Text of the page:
Rhythm & Views

Grand Champeen

What could you possibly have in your Palm Pilot that you can't afford to get your chaps rocked clear to next Tuesday? If you're scheduled for heart surgery, you'd better skip the Grand Champeen set at Plush Friday night, lest you be overcome by the excitement. But you may want to pick up the record to speed your recovery: It'll get your head-bobbing and pogo-ing for all the exercise you could ever need.

Grand Champeen exploded onto the Austin music scene three years ago to seize the category "best live act," any genre. Word traveled fast. The band's debut showcase at the South by Southwest Music Conference in 2001 turned so many people away that an outdoor venue was quickly scheduled for the next day, and even that show, unannounced, strained the fire code. With their third full-length release, The One That Brought You, Champeen has at last all but overcome its previous records' inability to match the energy of their live show.

Principals Channing Lewis (guitar, vocals, songwriting), Michael Crow (guitar, vocals, songwriting) and Ned Stewart (drums) met in high school in the early '90s and worked through three band names in three states before self-releasing Out Front by the Van as Grand Champeen in 2000. Later, they were joined by bassist and songwriter Alex Livingstone. The three-songwriter attack results in an all-too-rare integration of virally infectious, pounding, power pop/punk music and lyrics worth figuring out. Anger, confusion and even cynicism are balanced by a passion for life, wrapped up in a wry, and sometimes goofy, sense of humor.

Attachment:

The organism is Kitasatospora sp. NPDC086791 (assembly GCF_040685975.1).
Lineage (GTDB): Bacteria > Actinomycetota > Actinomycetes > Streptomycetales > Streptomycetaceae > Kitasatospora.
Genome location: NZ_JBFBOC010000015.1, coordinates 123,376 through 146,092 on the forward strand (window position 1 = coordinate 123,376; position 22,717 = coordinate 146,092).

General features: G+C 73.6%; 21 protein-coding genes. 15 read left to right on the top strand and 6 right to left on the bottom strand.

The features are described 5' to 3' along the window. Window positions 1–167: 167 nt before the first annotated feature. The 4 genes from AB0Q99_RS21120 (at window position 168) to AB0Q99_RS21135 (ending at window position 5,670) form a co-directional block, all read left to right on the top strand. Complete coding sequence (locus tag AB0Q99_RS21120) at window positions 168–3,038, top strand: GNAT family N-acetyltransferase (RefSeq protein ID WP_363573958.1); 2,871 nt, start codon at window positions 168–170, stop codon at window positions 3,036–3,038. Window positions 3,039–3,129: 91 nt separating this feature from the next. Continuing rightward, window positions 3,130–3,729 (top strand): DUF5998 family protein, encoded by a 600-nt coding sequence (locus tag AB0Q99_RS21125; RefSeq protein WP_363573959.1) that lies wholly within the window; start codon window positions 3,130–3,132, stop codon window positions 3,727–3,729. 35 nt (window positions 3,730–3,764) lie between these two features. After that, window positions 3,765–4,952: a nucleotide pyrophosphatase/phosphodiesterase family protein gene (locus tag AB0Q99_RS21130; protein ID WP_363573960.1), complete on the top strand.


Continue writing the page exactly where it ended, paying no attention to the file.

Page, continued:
Band life is a favorite topic: "The Good Slot," for instance, hammers the being-in-a-band fantasy in rapid fire, while "Alma Mater" is an a cappella send up of a fraternity song: "Grand Champeen, courageous, fighting and brave." The garage waltz "One and Only" treats romance in that semi-sweet way of adolescence, with hormones raging in the rhythm section. But "Step Into My Heart" offers a much less innocent perspective. Played with an almost '70s soul feel, the song limns a very grown-up ambivalence: "You were afraid he was the one/so what were you afraid of? Makes you wonder what you're made of."

The lyrics are smart, but the arrangements are spectacular. Fuzz, distortion, bleed, gut-wrenching riffage--they're all here, but with a hyperspeed skill level unusual in the punk/pop category. The pace and time signature changes in the rockers are insane, hook after power-punch hook. The best part, though, is that it's all about fun--ours and theirs.

Champeen's early influences are transparent; the band is repeatedly likened to The Replacements, Soul Asylum, Big Star and even Uncle Tupelo. Such comparisons may peg their forebears, but they sell the band short by a couple of decades. Their sound is entirely its own, less a rehash or even a synthesis than a leap from that foundation into the new millennium.

As the last stop on the current tour, Tucson is apt to witness a unique, tour-capping blowout at Plush. But depending on the volume potential of your stereo equipment, and the tolerance of your neighbors, The One That Brought You will rock you long after, as they sing in "Bottle Glass," "Whatever we had that could make this town/like stars in the lake--It's gone."

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